Cooling System Failure
Since most engine failures are coolant related, mastering your coolant program is by far the most cost effective way to extend engine life.
What happens when coolant isn’t maintained? Cavitation erosion (CE) begins causing liner pitting, CE is a triggered by cylinder liner vibration as the engine fires with every power stroke. These vibrations occur when the liner expands during firing, and then quickly snaps back to its original size as the pressure drops. When the liner snaps back a low pressure area develops in the coolant, and voids form in the coolant next to the cylinder wall. The forming of the voids and their rapid collapse begin to erode the cylinder liner and can penetrate the cylinder in under two hundred hours of operation-with straight water in the cooling system.
Cooling system conditioner contains nitrite. When nitrite is present in the coolant, it puts a tough nitrate coating on the liner which protects the metal from damage. As the constant vibrations continue, the nitrate is blasted away and replenished by nitrite in solution. Need release coolant filters help maintain coolant pH. MER Need release filter systems are available for all engines-Diesel or gasoline.
As long as there is a concentration of 1200 parts per million (PPM) in the coolant, the liners are safe. Corrosion-The natural tendency of all metals exposed to oxygen is to oxidize and revert back to their “ore form”. Keeping the coolant near a neutral pH; not too acidic and not too alkaline, will help protect all of the metals in the cooling system. The method of choice for controlling pH in many heavy duty diesels is to add borate, a chemical that buffers (keeps the pH between extremes of acidic or alkalinity). Maintaining your coolant makes hoses last longer. Speaking of hoses, MER now carries the Parker Easy-Form hose that will replace many pre-formed hoses. (Easy-Form hoses come in diameters from 1/2″ inch to 4″.)
Scale-Heat is the by-product of making power. Diesel engines produce huge amounts of heat that must be quickly transferred so that pistons do not melt-down or over-expand. Using even good drinking water that contains minerals like iron, calcium and magnesium in the cooling system will cause scale. Scale and minerals also damage water pump seals. Unfortunately, scale is also an insulator which reduces heat transfer, and this can result in severe engine damage. Using de-mineralized water in the cooling system is extremely important to insure the pH of the coolant doesn’t get too high (alkaline), because high pH also causes scale. Testing to maintain borate levels in the coolant will reduce scale.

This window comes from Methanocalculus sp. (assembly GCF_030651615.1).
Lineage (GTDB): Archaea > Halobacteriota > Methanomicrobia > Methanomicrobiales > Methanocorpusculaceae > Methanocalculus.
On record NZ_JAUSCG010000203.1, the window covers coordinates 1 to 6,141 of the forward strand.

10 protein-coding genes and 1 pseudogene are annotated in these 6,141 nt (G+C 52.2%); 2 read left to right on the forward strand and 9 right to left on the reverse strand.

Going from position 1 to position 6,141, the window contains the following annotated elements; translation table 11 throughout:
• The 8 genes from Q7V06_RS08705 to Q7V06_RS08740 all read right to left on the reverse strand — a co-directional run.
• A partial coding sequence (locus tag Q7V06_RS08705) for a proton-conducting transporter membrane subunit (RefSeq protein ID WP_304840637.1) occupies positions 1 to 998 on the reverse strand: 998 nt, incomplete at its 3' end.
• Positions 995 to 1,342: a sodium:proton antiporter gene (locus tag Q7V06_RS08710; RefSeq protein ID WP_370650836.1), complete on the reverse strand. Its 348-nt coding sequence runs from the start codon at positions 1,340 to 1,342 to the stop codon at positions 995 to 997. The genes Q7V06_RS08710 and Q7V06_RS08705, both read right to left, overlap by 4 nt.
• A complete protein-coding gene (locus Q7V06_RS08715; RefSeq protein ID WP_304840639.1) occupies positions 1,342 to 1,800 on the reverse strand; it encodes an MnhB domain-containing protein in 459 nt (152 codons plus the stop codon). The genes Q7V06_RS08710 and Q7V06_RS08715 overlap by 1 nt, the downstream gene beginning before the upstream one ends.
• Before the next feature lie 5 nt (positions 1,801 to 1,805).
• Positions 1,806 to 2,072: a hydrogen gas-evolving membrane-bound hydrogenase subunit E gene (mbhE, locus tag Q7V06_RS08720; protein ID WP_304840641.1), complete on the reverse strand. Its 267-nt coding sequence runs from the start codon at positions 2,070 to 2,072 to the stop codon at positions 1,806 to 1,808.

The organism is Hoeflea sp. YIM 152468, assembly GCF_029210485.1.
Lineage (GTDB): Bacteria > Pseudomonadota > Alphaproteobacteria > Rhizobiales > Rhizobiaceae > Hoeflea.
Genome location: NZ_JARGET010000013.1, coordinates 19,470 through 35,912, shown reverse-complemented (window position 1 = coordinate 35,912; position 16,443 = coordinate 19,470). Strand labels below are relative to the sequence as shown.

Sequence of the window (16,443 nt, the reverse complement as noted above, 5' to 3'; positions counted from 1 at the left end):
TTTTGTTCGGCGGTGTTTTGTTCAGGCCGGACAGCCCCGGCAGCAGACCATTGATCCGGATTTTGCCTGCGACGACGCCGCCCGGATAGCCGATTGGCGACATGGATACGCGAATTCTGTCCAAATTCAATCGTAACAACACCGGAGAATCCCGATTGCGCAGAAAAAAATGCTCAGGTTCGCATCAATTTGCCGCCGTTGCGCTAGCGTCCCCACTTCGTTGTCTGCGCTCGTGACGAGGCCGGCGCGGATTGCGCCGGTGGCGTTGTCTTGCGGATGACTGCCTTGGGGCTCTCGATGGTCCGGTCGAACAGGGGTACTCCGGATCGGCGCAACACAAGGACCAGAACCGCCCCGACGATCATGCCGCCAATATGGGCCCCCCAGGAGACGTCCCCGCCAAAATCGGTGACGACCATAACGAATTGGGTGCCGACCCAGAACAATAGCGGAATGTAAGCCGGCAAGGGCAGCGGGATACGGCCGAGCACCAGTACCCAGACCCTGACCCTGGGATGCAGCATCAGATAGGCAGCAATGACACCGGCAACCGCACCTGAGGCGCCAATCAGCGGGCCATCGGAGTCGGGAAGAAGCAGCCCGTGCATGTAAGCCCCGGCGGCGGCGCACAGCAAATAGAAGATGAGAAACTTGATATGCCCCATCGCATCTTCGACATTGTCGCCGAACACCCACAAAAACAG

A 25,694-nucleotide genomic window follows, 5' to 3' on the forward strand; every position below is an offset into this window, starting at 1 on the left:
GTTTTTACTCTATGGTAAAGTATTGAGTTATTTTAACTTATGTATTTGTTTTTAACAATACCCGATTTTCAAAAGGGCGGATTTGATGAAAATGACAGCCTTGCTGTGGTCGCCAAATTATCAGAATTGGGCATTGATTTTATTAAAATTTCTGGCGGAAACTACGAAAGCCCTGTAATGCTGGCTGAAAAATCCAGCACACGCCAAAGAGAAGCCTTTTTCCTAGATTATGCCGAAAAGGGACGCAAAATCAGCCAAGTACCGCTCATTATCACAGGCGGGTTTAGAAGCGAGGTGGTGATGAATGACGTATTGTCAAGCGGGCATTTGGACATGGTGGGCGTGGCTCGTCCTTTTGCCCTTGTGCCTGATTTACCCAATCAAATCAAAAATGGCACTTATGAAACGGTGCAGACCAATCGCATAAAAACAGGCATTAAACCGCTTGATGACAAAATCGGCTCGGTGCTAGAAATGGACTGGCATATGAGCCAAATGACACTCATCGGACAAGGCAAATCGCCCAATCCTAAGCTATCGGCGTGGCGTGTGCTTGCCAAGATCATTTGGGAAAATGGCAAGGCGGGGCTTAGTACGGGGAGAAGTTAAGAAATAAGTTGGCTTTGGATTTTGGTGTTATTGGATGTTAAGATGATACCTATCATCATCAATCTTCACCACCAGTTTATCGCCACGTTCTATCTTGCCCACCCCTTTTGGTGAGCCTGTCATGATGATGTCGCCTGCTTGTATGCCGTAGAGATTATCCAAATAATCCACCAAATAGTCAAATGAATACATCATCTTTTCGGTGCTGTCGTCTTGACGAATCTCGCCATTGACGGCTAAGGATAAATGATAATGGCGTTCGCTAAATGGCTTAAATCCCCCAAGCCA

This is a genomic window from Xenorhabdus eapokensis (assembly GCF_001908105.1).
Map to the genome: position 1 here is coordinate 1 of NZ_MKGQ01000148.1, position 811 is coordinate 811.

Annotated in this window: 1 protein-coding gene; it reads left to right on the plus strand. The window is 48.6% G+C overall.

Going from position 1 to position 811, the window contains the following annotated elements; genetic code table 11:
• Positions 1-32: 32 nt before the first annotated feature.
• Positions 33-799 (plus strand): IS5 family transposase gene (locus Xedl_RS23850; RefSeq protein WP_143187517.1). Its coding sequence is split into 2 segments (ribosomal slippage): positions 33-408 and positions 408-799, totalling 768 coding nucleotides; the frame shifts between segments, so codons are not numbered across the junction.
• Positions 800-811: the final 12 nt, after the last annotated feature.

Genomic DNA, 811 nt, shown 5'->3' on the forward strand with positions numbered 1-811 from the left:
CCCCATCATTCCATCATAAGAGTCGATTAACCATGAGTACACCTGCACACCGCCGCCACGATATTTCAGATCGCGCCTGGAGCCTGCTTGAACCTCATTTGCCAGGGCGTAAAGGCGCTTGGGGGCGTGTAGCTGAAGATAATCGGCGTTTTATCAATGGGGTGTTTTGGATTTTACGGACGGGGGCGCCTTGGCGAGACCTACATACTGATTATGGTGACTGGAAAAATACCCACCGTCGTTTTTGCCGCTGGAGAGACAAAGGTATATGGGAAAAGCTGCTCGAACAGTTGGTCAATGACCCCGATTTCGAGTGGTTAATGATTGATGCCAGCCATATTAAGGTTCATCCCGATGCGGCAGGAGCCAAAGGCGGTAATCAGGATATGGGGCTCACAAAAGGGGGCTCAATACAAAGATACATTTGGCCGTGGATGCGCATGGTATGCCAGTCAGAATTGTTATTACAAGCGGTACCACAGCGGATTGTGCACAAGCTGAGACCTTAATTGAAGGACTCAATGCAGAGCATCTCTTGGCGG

Drop Out-This green “goo” or paste will form when excess levels of phosphates or silicates are in the coolant. Drop-out compounds like these cause plugging of vital coolant passages. Low silicate, phosphate free formulations that instead depend on nitrite-boron additives, will stop drop out.
With So Many Coolants and Conditioners on the Market-Let’s Simplify-Several of us have been working on this article, and it began to get extremely complex to tell you how to treat all of the brands and colors of anti-freeze. So, we are going to simplify the approach with the following sentence: If you can’t positively identify your coolant type, drain it and flush the system, and refill with pre-mixed John Deere Coolant. Periodically test the Deere coolant and maintain the system with Deere Cooling System Conditioner. Finish up by testing the freezing protection. If you definitely know what type of coolant you have, then test it and treat it. Use John Deere test strips, and follow the treating directions. Call MER for test strips (PN 701144), conditioner and coolant. Finally, verify the coolant freezing protection temperature, and you are reay for a trouble-free season!
Contact Brian Guinn at 206-286-1817 about getting our technicians to check and upgrade your cooling system.